Are bloggers, then, including professional journalists who blog, creating UGC? Not unless they are writing content from a consumer perspective to the benefit of a specific product or service.

    This, of course, produces the question, does UGC always have to benefit the product or service that it is promoting? The *intent* of soliciting UGC is always to benefit, but as noted with the Mitt Romney or General Motors examples, UGC can backfire and hinder a product or service. That’s the inherent risk in UGC – you get what you pay for.

    Finally, Mike’s perception of UGC being purely digital isn’t entirely correct, it’s just that digital media make it far easier to acquire UGC. If you’ve ever read WIRED magazine, I would consider their monthly “Return to Sender” section UGC, but it’s not digital at all.

  4. Without philosophizing too much, user generated content (or consumer generated content) is any content (text, video, photos, ratings, web links, etc.) provided by actual users or consumers of the product, service, web site, etc. It’s intended to add more relevant information, feedback, opinions, contribute to the conversation, make the product/service more useful, and so on. Users may provide the content for their own future use, e.g., storing photos or bookmarking web links, and/or for the benefit of the online community as a whole.

  5. Alright, I know this is late, however this is my attempt to define UGC. Please note this definition is subject to change as I delve deeper into this subject matter. User generated content is any digital media information created and then posted to a public distribution channel such as the Internet by any user, regardless of the user’s affiliations (meaning groups such as: religion, corporation, race, political party, professional, amateur, etc.,).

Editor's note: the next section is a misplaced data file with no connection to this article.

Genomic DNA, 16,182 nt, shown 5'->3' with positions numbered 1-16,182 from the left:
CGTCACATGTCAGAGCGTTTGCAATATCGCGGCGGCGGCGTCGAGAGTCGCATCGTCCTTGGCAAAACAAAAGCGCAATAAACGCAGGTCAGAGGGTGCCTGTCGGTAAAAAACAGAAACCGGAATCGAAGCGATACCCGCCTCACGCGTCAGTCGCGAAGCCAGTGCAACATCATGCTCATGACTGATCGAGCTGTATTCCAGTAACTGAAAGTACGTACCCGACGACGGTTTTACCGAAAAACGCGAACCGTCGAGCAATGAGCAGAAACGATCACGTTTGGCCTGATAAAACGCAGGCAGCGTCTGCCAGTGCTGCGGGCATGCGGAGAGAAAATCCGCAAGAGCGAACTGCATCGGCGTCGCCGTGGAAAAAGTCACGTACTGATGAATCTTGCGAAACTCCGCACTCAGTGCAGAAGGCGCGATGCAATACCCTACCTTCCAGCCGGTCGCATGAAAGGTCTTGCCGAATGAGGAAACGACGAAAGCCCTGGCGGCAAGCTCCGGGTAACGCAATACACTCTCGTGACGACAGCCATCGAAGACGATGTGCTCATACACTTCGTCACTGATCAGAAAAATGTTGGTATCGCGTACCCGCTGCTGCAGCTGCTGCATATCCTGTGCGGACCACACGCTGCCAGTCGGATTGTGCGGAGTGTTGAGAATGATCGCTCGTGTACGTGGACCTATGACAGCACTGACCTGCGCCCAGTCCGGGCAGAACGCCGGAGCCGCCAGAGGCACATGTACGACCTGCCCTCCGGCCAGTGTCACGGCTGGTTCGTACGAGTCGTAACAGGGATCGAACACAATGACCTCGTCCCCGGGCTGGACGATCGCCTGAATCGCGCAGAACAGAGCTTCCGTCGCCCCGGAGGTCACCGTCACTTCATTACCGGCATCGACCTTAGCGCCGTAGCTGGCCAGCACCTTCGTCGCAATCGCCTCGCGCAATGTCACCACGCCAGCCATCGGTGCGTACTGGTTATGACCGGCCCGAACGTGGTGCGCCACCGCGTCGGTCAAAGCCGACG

6. user generated content in simple words refers to ‘media of the people and by the people’.

    the virtue is the fact that it gives the end user the power to showcase himself and his good, bad, ugly work to all concerned.

    the downfall is the fact that since it is by the people media, the governing factor does not exist leading to serious issues such as copyright infringement, trashy content etc. in such media the number of trashy content always exceeds the amount of good or technically correct content. so many a times, it becomes content largely for all who are not concerned.

    also it is not a great tool or platform for any advertiser, since the target audience (the viewer) is largely unidentified.

  7. Reply I agree with the “Media of the people and by the people” part but not with the thought that it cannot be a formidable tool for any advertiser, cause we have missed the “for the people” part.

    I might be wrong, but any user who generates content, comes into light with more or less a selfish prupose, be it monitory or claim to nominal fame. Take Yahoo! Answers for example, where every answer can be rated. This urges the users to come up with good answers, hence resulting popularity in the related community.

    We can also fade into something known as the ‘viral effect’ here, where the advertiser can throw in a debate and users can feed from it with their own opinions. Sure, we can talk about irrelavant content here, but its still user generated. It can help advertising, if the advertiser promises a return of some kind. Its also easy for the advertiser to say that they do not hold the copyrights on users’ opinions on sensitive topics, but, very, very harmful for the reputation.

  8. hii
    i want to be discuss on why the need of online marketing specially in steel industry in india

  9. итак: превосходно…